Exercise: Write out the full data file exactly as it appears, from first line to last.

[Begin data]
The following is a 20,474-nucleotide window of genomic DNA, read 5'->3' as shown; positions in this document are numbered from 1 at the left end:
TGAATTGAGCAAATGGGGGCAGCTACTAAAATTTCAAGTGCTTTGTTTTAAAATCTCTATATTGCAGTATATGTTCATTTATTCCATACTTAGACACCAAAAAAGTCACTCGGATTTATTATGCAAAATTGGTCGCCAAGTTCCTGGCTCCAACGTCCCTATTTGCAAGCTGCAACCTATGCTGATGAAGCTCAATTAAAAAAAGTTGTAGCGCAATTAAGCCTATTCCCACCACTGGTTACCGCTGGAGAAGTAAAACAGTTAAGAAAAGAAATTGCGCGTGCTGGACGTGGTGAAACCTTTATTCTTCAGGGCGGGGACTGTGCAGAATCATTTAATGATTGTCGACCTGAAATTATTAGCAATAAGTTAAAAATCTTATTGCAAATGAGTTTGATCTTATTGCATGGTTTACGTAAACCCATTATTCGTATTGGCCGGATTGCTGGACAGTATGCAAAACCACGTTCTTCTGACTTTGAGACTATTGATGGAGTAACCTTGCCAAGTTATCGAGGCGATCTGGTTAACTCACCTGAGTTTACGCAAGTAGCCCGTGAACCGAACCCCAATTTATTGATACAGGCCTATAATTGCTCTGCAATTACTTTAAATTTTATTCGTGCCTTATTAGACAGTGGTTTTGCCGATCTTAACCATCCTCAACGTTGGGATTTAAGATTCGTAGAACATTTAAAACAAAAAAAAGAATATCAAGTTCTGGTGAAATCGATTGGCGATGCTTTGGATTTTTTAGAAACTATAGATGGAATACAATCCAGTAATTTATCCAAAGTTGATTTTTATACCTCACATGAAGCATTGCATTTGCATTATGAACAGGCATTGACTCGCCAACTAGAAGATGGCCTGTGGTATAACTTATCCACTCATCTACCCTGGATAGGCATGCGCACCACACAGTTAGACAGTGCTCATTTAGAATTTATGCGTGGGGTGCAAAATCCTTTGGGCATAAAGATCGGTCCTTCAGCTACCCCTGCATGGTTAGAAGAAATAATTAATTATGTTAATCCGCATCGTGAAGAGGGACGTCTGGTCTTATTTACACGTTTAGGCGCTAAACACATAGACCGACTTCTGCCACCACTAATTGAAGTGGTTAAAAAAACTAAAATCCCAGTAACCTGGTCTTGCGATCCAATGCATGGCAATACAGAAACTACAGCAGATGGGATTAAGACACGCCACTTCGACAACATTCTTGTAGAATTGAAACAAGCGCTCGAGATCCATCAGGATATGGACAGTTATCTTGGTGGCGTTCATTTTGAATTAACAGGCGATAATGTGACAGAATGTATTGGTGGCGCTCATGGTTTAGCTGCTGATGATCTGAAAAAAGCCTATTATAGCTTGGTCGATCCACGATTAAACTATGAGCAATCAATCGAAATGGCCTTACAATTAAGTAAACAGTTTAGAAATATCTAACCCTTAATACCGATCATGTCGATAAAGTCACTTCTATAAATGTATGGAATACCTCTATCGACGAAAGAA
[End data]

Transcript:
The following is a 20,474-nucleotide window of genomic DNA, read 5'->3' as shown; positions in this document are numbered from 1 at the left end:
TGAATTGAGCAAATGGGGGCAGCTACTAAAATTTCAAGTGCTTTGTTTTAAAATCTCTATATTGCAGTATATGTTCATTTATTCCATACTTAGACACCAAAAAAGTCACTCGGATTTATTATGCAAAATTGGTCGCCAAGTTCCTGGCTCCAACGTCCCTATTTGCAAGCTGCAACCTATGCTGATGAAGCTCAATTAAAAAAAGTTGTAGCGCAATTAAGCCTATTCCCACCACTGGTTACCGCTGGAGAAGTAAAACAGTTAAGAAAAGAAATTGCGCGTGCTGGACGTGGTGAAACCTTTATTCTTCAGGGCGGGGACTGTGCAGAATCATTTAATGATTGTCGACCTGAAATTATTAGCAATAAGTTAAAAATCTTATTGCAAATGAGTTTGATCTTATTGCATGGTTTACGTAAACCCATTATTCGTATTGGCCGGATTGCTGGACAGTATGCAAAACCACGTTCTTCTGACTTTGAGACTATTGATGGAGTAACCTTGCCAAGTTATCGAGGCGATCTGGTTAACTCACCTGAGTTTACGCAAGTAGCCCGTGAACCGAACCCCAATTTATTGATACAGGCCTATAATTGCTCTGCAATTACTTTAAATTTTATTCGTGCCTTATTAGACAGTGGTTTTGCCGATCTTAACCATCCTCAACGTTGGGATTTAAGATTCGTAGAACATTTAAAACAAAAAAAAGAATATCAAGTTCTGGTGAAATCGATTGGCGATGCTTTGGATTTTTTAGAAACTATAGATGGAATACAATCCAGTAATTTATCCAAAGTTGATTTTTATACCTCACATGAAGCATTGCATTTGCATTATGAACAGGCATTGACTCGCCAACTAGAAGATGGCCTGTGGTATAACTTATCCACTCATCTACCCTGGATAGGCATGCGCACCACACAGTTAGACAGTGCTCATTTAGAATTTATGCGTGGGGTGCAAAATCCTTTGGGCATAAAGATCGGTCCTTCAGCTACCCCTGCATGGTTAGAAGAAATAATTAATTATGTTAATCCGCATCGTGAAGAGGGACGTCTGGTCTTATTTACACGTTTAGGCGCTAAACACATAGACCGACTTCTGCCACCACTAATTGAAGTGGTTAAAAAAACTAAAATCCCAGTAACCTGGTCTTGCGATCCAATGCATGGCAATACAGAAACTACAGCAGATGGGATTAAGACACGCCACTTCGACAACATTCTTGTAGAATTGAAACAAGCGCTCGAGATCCATCAGGATATGGACAGTTATCTTGGTGGCGTTCATTTTGAATTAACAGGCGATAATGTGACAGAATGTATTGGTGGCGCTCATGGTTTAGCTGCTGATGATCTGAAAAAAGCCTATTATAGCTTGGTCGATCCACGATTAAACTATGAGCAATCAATCGAAATGGCCTTACAATTAAGTAAACAGTTTAGAAATATCTAACCCTTAATACCGATCATGTCGATAAAGTCACTTCTATAAATGTATGGAATACCTCTATCGACGAAAGAA